In many ways, you could say that my gardening career began in front of a television screen. The summer I was nine, our local public television station began broadcasting reruns of Thalassa Cruso’s Making Things Grow, and somewhere along the way on one rainy afternoon, I caught an episode. Suffice it to say, I was immediately hooked, to the point where at precisely three o’clock, no matter what I was doing, I would run and park myself for a happy half-hour in front of our old black-and-white console set. For those who may be thinking that’s a rather strange choice of programming for a child, you’ve obviously never experienced Thalassa Cruso’s ability to delight. A Brit with royal diction and razor-sharp wit, Thalassa cracked crocks and divided plants in the same effortless way Julia Child deboned a duck—and with the same carefree sense of humor.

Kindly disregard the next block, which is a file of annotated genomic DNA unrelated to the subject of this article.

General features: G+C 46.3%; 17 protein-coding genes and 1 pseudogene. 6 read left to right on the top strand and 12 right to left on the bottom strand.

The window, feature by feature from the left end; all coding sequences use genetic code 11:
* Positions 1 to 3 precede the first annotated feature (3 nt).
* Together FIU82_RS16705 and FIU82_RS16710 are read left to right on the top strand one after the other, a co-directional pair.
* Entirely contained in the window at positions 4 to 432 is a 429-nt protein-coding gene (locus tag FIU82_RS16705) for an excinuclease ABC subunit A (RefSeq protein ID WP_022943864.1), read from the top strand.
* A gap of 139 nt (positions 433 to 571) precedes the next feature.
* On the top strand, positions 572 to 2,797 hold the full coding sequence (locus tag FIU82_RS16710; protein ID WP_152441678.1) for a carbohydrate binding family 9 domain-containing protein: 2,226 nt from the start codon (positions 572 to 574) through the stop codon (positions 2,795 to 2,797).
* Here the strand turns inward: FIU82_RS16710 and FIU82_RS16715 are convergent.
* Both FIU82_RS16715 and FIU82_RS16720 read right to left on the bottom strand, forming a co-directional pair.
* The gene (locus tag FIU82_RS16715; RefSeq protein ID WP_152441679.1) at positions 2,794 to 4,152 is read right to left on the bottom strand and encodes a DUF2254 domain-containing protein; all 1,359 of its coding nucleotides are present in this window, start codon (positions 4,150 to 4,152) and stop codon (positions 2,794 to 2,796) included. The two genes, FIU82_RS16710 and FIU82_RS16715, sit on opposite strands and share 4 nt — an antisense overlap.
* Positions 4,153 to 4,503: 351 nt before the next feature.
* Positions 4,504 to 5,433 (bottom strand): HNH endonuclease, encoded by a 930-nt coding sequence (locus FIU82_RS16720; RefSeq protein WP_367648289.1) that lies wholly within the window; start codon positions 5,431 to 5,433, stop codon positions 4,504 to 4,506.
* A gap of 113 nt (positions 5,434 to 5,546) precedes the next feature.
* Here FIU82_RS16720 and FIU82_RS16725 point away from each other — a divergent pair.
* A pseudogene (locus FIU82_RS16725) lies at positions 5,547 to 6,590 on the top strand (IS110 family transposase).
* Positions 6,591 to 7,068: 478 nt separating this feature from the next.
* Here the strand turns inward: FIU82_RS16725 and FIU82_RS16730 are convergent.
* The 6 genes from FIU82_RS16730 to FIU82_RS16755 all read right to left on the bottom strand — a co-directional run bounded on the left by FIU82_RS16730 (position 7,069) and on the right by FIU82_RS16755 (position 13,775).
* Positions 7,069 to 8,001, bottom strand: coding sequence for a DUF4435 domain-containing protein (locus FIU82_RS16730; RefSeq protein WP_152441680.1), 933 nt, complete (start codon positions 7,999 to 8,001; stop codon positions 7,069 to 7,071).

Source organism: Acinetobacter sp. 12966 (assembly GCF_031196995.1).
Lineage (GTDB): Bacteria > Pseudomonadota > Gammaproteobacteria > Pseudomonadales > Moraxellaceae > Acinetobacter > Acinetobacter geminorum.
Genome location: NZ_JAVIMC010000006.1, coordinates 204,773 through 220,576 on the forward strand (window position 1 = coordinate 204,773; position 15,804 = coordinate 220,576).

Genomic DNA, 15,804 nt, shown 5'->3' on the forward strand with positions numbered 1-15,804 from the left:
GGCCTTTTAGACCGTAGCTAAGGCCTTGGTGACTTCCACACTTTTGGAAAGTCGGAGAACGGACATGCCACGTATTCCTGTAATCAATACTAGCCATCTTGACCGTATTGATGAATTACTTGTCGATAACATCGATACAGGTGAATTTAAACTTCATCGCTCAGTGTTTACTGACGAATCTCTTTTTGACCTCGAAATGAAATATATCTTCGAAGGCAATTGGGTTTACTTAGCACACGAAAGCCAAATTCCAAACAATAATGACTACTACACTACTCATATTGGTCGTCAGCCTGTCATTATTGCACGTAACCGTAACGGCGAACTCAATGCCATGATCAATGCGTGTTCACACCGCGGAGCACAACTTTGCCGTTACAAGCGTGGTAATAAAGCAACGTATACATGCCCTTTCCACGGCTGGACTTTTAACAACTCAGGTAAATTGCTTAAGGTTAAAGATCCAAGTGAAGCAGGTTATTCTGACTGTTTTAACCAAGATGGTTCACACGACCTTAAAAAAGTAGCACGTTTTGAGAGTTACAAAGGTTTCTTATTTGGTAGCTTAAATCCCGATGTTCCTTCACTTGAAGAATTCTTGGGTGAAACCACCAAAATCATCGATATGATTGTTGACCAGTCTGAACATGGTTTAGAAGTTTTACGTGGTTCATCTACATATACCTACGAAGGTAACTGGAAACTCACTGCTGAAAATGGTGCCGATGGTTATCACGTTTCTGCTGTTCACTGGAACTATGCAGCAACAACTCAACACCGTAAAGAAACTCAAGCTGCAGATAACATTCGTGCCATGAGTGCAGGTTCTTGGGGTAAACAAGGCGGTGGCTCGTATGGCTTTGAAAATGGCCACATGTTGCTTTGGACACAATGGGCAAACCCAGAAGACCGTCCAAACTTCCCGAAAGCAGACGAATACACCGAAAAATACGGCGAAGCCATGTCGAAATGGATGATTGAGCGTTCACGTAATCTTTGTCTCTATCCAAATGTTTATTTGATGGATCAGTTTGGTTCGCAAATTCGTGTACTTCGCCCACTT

I would sit entranced as one day Thalassa attacked a giant rubber tree plant with shears, then the next, stuffed plants down an incredibly thin-necked bottle to construct a miniature landscape under glass. With Thalassa, things didn’t just grow; she made them grow, or else they were chucked unceremoniously into the bin—there were no coddled plants in her gardening world. Though eventually the programs ran out, and my interests expanded to the larger world of exterior landscape, thanks to Thalassa, I never lost my love of growing things indoors.